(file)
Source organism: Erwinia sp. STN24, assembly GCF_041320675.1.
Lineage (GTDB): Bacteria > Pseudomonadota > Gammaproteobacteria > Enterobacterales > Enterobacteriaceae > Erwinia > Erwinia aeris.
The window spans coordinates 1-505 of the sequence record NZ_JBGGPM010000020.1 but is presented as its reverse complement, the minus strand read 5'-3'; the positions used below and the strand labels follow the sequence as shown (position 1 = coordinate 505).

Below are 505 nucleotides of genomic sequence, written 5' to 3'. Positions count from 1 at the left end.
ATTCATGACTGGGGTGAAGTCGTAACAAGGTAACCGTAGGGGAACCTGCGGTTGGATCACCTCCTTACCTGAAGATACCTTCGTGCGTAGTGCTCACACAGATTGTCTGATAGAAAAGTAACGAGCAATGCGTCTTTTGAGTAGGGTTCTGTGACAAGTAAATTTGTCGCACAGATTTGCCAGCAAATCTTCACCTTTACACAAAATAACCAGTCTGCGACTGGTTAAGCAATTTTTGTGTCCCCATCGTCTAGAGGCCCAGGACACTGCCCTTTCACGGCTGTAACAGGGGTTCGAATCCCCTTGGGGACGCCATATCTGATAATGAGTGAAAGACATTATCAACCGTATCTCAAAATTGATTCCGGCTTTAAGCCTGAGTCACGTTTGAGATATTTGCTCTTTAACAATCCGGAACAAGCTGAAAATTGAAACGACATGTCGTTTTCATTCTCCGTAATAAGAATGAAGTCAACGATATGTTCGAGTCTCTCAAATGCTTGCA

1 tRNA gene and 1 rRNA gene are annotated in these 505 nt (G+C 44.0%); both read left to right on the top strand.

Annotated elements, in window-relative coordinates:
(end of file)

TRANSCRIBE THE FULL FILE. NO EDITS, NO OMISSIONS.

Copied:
Source organism: Erwinia sp. STN24, assembly GCF_041320675.1.
Lineage (GTDB): Bacteria > Pseudomonadota > Gammaproteobacteria > Enterobacterales > Enterobacteriaceae > Erwinia > Erwinia aeris.
The window spans coordinates 1-505 of the sequence record NZ_JBGGPM010000020.1 but is presented as its reverse complement, the minus strand read 5'-3'; the positions used below and the strand labels follow the sequence as shown (position 1 = coordinate 505).

Below are 505 nucleotides of genomic sequence, written 5' to 3'. Positions count from 1 at the left end.
ATTCATGACTGGGGTGAAGTCGTAACAAGGTAACCGTAGGGGAACCTGCGGTTGGATCACCTCCTTACCTGAAGATACCTTCGTGCGTAGTGCTCACACAGATTGTCTGATAGAAAAGTAACGAGCAATGCGTCTTTTGAGTAGGGTTCTGTGACAAGTAAATTTGTCGCACAGATTTGCCAGCAAATCTTCACCTTTACACAAAATAACCAGTCTGCGACTGGTTAAGCAATTTTTGTGTCCCCATCGTCTAGAGGCCCAGGACACTGCCCTTTCACGGCTGTAACAGGGGTTCGAATCCCCTTGGGGACGCCATATCTGATAATGAGTGAAAGACATTATCAACCGTATCTCAAAATTGATTCCGGCTTTAAGCCTGAGTCACGTTTGAGATATTTGCTCTTTAACAATCCGGAACAAGCTGAAAATTGAAACGACATGTCGTTTTCATTCTCCGTAATAAGAATGAAGTCAACGATATGTTCGAGTCTCTCAAATGCTTGCA

1 tRNA gene and 1 rRNA gene are annotated in these 505 nt (G+C 44.0%); both read left to right on the top strand.

Annotated elements, in window-relative coordinates: